Finally, on May 1, 2009, 40 cops and feds — including CRIM Squad agents — kicked down the doors at five addresses. They arrested 21 suspects and seized 14 guns that day, and confiscated 60 keys of coke and methamphetamine over the course of the operation. Five of the Locos were charged with murder. The rest went down for conspiracy to murder and other violent crimes. It was the bust of the decade in San Diego, wiping the Southeast Locos off the gangland map and liberating the blocks they’d held by force. Contreras, the task-force chief, wrote CRIM Squad commendations; he calls them the “best federal unit I’ve ever worked with.” That fall, they won the top state honor for cops who bring trafficking cases: the California Narcotics Officers Award. In hindsight, the certificate felt a tad premature for a crew that hadn’t faced its greatest test. They’d earn it, and then some, in the months to come. El Teo’s hit squad was coming north.
One day that fall, Vargas got a call from a DEA agent with the Group One Task Force whom I’ll call Nikki. She and her team were hunting El Teo and his merry band of sadists in Tijuana. By now, half of Mexico was chasing Teo: He’d turned Tijuana — and most of the Baja peninsula — into an abattoir. Thousands murdered since 2007; dozens of cops assassinated by his goons; Mexican-army checkpoints in every barrio. “He committed the cardinal sin of narco bosses,” says David Herrod, the case agent for the Group One Task Force. “He made things bad for business — everyone’s business.”
Group One had wires up on a couple of Teo’s lieutenants; what they needed was real-time intel on his movements. Nikki had a name for Vargas to chase: “Tigre,” Teo’s leg man in the States. CRIM Squad sifted through their intel cross-checks, searched every alias linked to Tigre, and found a car connected to a name. In less than a week, they tracked it to an address. Sitting on that house, they spotted Tigre in a car. “We had a cop stop him for a traffic violation; we didn’t want him knowing what was up,” says Vargas. Back at the precinct, Vargas walked in and wasted no time on the niceties. We know who you are and what you’ve done: You called in a hit on a TJ cop. To prove it, Vargas showed him Teo’s org chart. There, on the third rung, was Tigre’s name and photo. He crumpled, agreeing to spill his guts. Then his cellphone rang: It was Teo.
Tigre’s face went pale as he listened to Teo talk. By the time he hung up, Tigre had changed his mind; he wasn’t going out in someone’s crockpot. Enter Nikki, the Group One agent, with an offer of full protection. Tigre eyed her: Why should I ever trust you? She pointed to the poster on the wall behind her. It was the DEA’s Most Wanted List, bearing the photos of 32 kingpins and their capos. At the bottom was a phone number. Dial it, said Nikki. Tigre did so. Her cellphone rang.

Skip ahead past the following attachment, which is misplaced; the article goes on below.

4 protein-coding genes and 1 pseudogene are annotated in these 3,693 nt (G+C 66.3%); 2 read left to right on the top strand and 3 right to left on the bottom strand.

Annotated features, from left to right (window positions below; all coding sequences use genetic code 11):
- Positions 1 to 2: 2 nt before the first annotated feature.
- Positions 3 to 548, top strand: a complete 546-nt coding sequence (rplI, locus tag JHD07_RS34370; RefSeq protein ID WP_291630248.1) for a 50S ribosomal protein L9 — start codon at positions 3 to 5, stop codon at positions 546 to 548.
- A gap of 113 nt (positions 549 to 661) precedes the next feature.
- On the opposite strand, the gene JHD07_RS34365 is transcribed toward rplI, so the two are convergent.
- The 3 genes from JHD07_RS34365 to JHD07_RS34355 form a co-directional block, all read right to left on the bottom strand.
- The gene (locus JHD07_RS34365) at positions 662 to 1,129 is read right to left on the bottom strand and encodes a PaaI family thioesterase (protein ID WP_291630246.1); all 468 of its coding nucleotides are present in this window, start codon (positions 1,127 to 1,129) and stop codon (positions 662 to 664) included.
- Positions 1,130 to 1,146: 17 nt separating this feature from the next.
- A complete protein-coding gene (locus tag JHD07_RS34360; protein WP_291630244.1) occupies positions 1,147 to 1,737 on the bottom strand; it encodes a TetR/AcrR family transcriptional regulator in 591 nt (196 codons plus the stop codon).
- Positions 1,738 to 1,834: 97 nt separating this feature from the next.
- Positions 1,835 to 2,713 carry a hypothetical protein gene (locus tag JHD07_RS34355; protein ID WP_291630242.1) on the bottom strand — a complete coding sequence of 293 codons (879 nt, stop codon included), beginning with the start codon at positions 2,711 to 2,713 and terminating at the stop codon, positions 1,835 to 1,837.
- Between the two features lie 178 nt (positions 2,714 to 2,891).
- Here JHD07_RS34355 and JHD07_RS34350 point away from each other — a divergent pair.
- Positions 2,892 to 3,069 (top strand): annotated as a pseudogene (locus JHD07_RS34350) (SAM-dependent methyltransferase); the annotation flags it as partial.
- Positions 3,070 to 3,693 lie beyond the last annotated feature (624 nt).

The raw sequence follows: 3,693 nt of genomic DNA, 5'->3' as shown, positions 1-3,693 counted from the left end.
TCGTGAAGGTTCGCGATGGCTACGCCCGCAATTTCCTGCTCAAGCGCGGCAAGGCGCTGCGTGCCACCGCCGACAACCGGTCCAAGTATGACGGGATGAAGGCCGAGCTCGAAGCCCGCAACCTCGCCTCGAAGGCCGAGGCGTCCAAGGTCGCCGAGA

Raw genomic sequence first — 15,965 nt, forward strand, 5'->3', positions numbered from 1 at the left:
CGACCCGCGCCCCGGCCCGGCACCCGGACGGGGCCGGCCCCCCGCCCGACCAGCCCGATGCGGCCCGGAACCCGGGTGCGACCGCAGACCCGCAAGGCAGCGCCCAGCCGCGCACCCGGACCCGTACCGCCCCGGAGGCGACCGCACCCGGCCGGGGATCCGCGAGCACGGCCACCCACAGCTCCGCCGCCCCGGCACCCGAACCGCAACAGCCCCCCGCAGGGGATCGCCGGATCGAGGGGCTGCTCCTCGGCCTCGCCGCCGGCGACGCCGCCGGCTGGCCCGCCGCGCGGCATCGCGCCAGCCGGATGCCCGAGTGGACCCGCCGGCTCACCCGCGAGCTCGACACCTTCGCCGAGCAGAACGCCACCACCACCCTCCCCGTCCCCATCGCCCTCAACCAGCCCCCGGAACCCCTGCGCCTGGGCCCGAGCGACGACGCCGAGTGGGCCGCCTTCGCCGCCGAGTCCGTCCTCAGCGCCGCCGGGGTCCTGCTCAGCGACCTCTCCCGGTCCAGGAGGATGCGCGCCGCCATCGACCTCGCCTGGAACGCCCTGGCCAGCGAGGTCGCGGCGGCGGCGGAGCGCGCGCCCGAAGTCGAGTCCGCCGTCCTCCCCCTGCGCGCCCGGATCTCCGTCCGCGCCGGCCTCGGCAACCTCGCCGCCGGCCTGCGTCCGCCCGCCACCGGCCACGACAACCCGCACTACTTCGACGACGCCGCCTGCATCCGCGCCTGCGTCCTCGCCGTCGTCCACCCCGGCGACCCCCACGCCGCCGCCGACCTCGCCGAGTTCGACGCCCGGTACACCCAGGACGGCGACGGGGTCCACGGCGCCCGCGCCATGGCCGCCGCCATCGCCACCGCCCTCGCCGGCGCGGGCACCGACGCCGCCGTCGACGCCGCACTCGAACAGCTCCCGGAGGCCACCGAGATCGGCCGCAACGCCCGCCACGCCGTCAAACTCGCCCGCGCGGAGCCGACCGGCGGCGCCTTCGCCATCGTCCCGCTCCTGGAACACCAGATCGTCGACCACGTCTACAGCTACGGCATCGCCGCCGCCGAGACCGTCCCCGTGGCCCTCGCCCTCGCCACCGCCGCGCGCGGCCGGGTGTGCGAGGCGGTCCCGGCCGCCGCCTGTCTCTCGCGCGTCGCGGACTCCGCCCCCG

“It was a mic-drop moment,” Vargas says. “The only thing he could do was sign the proffer. We not only got his phone but his total cooperation. Then we found the ledgers at his place.”
Those ledgers — which Tigre parsed for Group One — were far more useful than profit-and-loss sheets. They identified, by code, “who was who in the zoo”: the half-dozen or so narcos who spoke directly to Teo from either side of the border. One of them was a capo called “Timmy.” He lived part time in San Diego, worked in Tijuana — and killed several TJ cops on Teo’s behalf. No one knew Timmy was on U.S. soil till Vargas called his sources in Mexico. The PEPOS, or state police, had a file on him that they hadn’t bothered to share with Group One. That stonewall was standard procedure, says Herrod. “The Mexican cops wouldn’t help us out unless we showed them an actual indictment.” But everyone in TJ helped out Vargas. He’d spent years going down there on his own dime to liaise with the state and city police and to train up street cops in intel tactics. With the PEPOS’ information, he put an alert out on Timmy at all the border crossings. Weeks later, he got a call from Customs agents; they had Timmy in holding.
Timmy poured his heart out at the Group One off-site. In exchange for a stipend and a new place to live, he’d help them locate Teo and his lieutenants. No one at Group One would give me specifics on the nature of Timmy’s assistance: He’s still a “protected informant” 12 years after Teo’s capture. What agent Herrod did convey was that their “actionable information” had been “useful” in the takedown of Teo’s gang. In exchange, Timmy got the “Sammy the Bull [Gravano] deal,” as Vargas calls it, sneering. “Umpteen murders and no time served. Plus a pat on the back from Uncle Sam.”
Days later, he met Timmy himself at a mall in San Diego. He showed up armed, expecting the unexpected. What he got was a small, stubby man in a faux-hawk, mouthing the standard mob subjunctives. Teo told me this … Teo told me that. What’m I gonna do, bro — it’s Teo. “Not an ounce of remorse: just an evil little shit who made my skin crawl,” says Vargas. That night, after taking the long way home — he always changed his route after a face-to-face with narcos — Vargas got down on his knees and prayed. “I asked God, ‘Please! Keep my wife and kids safe — and why are there people like that in the world?’”
WITH NO SMALL HELP from CRIM Squad, El Teo was arrested at a La Paz address in January 2010. Dozens of men in armor crashed his door; Blackhawk gunships circled overhead, anticipating a shootout with his men. But faced with “overwhelming force,” says Herrod, the butcher stood down without a peep. A month later, his top lieutenants were caught in Baja. His organization splintered, his stew-maker was jailed, and a fragile peace broke out in Tijuana. “Murders came down big-time; we set a record low that year,” says Seven, the former police chief of the town. Tijuana’s economy roared back, and so did its nightlife: “People weren’t so scared of being shot,” he says. The biggest cheers went up from TJ’s cops, he adds. “He killed 60, 70 police in two years.”